Notwithstanding the fact that, in my view, the Government's wider planning proposals are fundamentally flawed, including the proposals on major planning infrastructure projects in the Green Paper, I believe that these rules contain some relatively benign proposals that will help to speed up the inquiry process and ensure that everyone whose voice needs to be heard, will have that voice heard. I hope that the Minister will give us clearer answers on a number of the issues involved here, and comment on the Government's wider proposals in the Green Paper, especially in light of the Select Committee's recent report.
Mr. Clifton-Brown: I, too, congratulate you on assuming the Chair of the Committee, Miss Begg. I am delighted to serve under your chairmanship. I am also pleased to see so many of my colleagues behind me, supporting me.
I fundamentally disagree with the hon. Member for Bath (Mr. Foster). This is a highly significant statutory instrument, containing 18 pages of closely argued legalese. It determines the whole conduct and probity of public inquiries on some of our most important planning applications and appeals—those relating to large infrastructure projects in this country. We therefore need to consider it very carefully.
I should like to take the Committee through four of the five objections raised by—or mistakes discovered by—the Joint Committee on Statutory Instruments. Three are just sloppy drafting, but the fourth makes a complete nonsense of this statutory instrument. I give advance notice, Miss Begg, that when I have gone through those four points I shall ask you, on a point of order, to rule on whether this statutory instrument can be proceeded with in this Committee.
I am sorry that the first point is somewhat legalistic. I shall try to take it slowly and I ask the Committee to bear with me in trying to follow what the Joint Committee on Statutory Instruments said concerning the starting date in rule 2, for which there are two prescriptions. Rule 2 refers to the date of the
and to the date of the ''relevant notice''. However, the rules do not actually say that the Secretary of State must notify the parties when he has received those documents.
The Department, responding to that criticism from the Joint Committee, came up with this statement:
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Well, that does not make it clear. The Department goes on to say that in these rules
Why is there no such explicit requirement? That should be stated clearly.
The Department then relies on the old chestnut:
Our purpose in these Committees is to ensure that the wording is correct and clear. In the third of my four points, I shall say that the precedent is wrong and inadequate. I do not think that the Department can always rely on that wording as an adequate reply.
My second point is clear. If the Committee looks at rule 4(1)(b), and the wording in rule 6(2)(c), it will find that the wording is completely repetitive, so the second paragraph in rule 6(2)(c) is otiose. That is just a small point, but it is sloppy drafting from the Department. I might add that this is not the first time that we have had sloppy drafting and omissions from this Department. In the past, I have raised on points of order the fact that documents related to statutory instruments have not been in the Library. Important impact assessments and vital maps relating to other statutory instruments were not available in the Library when the Department said that they would be. That is sloppiness from the Department, which we cannot continue to condone in these Committees week after week. We have to consider that seriously and put a stop to it. The Department should draft such documents carefully, properly and professionally.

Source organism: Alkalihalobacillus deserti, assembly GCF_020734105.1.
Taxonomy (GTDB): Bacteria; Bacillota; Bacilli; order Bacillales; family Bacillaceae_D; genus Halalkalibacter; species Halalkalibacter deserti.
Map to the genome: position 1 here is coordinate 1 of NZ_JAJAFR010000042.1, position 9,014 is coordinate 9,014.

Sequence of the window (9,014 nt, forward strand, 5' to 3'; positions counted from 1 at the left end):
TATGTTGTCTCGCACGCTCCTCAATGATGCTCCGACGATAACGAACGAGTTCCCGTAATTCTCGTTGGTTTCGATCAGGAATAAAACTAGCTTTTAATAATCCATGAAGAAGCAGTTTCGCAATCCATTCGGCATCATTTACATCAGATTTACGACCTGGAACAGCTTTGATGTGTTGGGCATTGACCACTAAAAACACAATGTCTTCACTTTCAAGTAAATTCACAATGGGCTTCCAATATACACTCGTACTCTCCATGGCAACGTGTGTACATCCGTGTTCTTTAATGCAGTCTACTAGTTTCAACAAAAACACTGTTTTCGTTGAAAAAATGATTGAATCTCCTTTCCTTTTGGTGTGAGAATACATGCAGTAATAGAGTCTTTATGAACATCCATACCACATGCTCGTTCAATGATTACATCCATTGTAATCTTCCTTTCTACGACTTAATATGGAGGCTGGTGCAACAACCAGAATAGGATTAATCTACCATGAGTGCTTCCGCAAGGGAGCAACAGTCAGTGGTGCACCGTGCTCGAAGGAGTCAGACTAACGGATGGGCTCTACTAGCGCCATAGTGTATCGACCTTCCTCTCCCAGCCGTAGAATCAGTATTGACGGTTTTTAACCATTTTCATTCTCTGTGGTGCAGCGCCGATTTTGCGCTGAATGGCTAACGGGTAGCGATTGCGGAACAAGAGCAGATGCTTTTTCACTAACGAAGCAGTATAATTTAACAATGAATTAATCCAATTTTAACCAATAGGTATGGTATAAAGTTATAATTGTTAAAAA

The third of the points raised by the Joint Committee on Statutory Instruments is that there is no express permission requiring a written summary to be provided. The Department relies on the two previous procedural statutory instruments—one from 1992 and the other from 2000. Interestingly enough, unless it is a typographical error, the Department still got it wrong in the answer that it gave to the Joint Committee. It referred to S.I. No. 1264, whereas it should in fact be S.I. No. 1624. I do not know whether that is a printing error, but if it is the Department's error, and it cannot even get the correction right, what hope do we have?
There is no express provision requiring a written summary, which is important. We have to work out whether people should provide a written summary when giving evidence. There are provisions in the rules as to whether a written summary can be read out. If there is no express provision that a written summary must be provided, the whole procedure is in doubt. When we look at the rules on the issue of written summaries, I have no doubt that clever barristers will not provide a written summary, because they would have to read it out if they did. They will not, so that they have to read out the full proof of their evidence. The Department is in some error in not making that matter clear.
The fourth point is the important one. To my mind, it alters the whole sense of the statutory instrument. I ask the Committee to examine rule 19(7):
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I stress that—
If one goes back to the previous page and examines paragraph (5), one finds the following:
That is a mistake. It should not have been paragraph (5); it should have been paragraph (6). That dramatically alters the sense of rule 19 because paragraph (6) states what happens when people differ with the inspectors and what must be taken into consideration. With that mistake, I do not believe that we can possibly discuss this statutory instrument today. The Department should take it away and rewrite it. We could then examine it in its corrected form.
This is a highly important statutory instrument. People are going to have to live with it. If Parliament is going to perform its statutory role of scrutiny properly, it is frankly wrong that a statutory instrument of such complexity and importance should be discussed in an hour and a half. However, if we are to discuss it, it should be correct. On a point of order, Miss Begg, I ask for your ruling on whether we can proceed.